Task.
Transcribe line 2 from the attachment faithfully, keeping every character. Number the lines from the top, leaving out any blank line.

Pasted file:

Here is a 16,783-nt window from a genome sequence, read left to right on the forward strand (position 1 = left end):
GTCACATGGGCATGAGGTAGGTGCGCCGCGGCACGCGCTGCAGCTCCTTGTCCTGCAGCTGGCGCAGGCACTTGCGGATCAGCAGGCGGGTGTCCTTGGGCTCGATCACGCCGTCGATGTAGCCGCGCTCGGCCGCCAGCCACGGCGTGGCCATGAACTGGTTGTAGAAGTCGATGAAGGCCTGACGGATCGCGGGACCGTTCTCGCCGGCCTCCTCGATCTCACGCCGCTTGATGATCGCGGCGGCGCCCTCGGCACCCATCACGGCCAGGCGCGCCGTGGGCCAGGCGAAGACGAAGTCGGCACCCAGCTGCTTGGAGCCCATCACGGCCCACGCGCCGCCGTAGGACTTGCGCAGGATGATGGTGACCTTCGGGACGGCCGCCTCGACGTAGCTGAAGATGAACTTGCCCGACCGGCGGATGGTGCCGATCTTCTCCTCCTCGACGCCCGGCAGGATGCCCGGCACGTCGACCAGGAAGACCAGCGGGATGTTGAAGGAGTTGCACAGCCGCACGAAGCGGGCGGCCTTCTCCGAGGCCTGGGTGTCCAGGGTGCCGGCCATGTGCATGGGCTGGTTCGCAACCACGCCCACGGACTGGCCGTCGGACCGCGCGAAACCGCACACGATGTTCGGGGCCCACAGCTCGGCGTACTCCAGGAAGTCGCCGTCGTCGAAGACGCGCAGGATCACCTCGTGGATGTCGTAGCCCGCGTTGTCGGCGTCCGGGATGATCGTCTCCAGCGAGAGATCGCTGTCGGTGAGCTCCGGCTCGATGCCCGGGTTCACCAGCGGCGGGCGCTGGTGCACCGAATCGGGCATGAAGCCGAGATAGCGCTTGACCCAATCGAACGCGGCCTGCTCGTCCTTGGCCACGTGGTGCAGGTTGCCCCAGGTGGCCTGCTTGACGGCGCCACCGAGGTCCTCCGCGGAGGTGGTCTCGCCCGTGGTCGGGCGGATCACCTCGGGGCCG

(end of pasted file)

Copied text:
GTCACATGGGCATGAGGTAGGTGCGCCGCGGCACGCGCTGCAGCTCCTTGTCCTGCAGCTGGCGCAGGCACTTGCGGATCAGCAGGCGGGTGTCCTTGGGCTCGATCACGCCGTCGATGTAGCCGCGCTCGGCCGCCAGCCACGGCGTGGCCATGAACTGGTTGTAGAAGTCGATGAAGGCCTGACGGATCGCGGGACCGTTCTCGCCGGCCTCCTCGATCTCACGCCGCTTGATGATCGCGGCGGCGCCCTCGGCACCCATCACGGCCAGGCGCGCCGTGGGCCAGGCGAAGACGAAGTCGGCACCCAGCTGCTTGGAGCCCATCACGGCCCACGCGCCGCCGTAGGACTTGCGCAGGATGATGGTGACCTTCGGGACGGCCGCCTCGACGTAGCTGAAGATGAACTTGCCCGACCGGCGGATGGTGCCGATCTTCTCCTCCTCGACGCCCGGCAGGATGCCCGGCACGTCGACCAGGAAGACCAGCGGGATGTTGAAGGAGTTGCACAGCCGCACGAAGCGGGCGGCCTTCTCCGAGGCCTGGGTGTCCAGGGTGCCGGCCATGTGCATGGGCTGGTTCGCAACCACGCCCACGGACTGGCCGTCGGACCGCGCGAAACCGCACACGATGTTCGGGGCCCACAGCTCGGCGTACTCCAGGAAGTCGCCGTCGTCGAAGACGCGCAGGATCACCTCGTGGATGTCGTAGCCCGCGTTGTCGGCGTCCGGGATGATCGTCTCCAGCGAGAGATCGCTGTCGGTGAGCTCCGGCTCGATGCCCGGGTTCACCAGCGGCGGGCGCTGGTGCACCGAATCGGGCATGAAGCCGAGATAGCGCTTGACCCAATCGAACGCGGCCTGCTCGTCCTTGGCCACGTGGTGCAGGTTGCCCCAGGTGGCCTGCTTGACGGCGCCACCGAGGTCCTCCGCGGAGGTGGTCTCGCCCGTGGTCGGGCGGATCACCTCGGGGCCG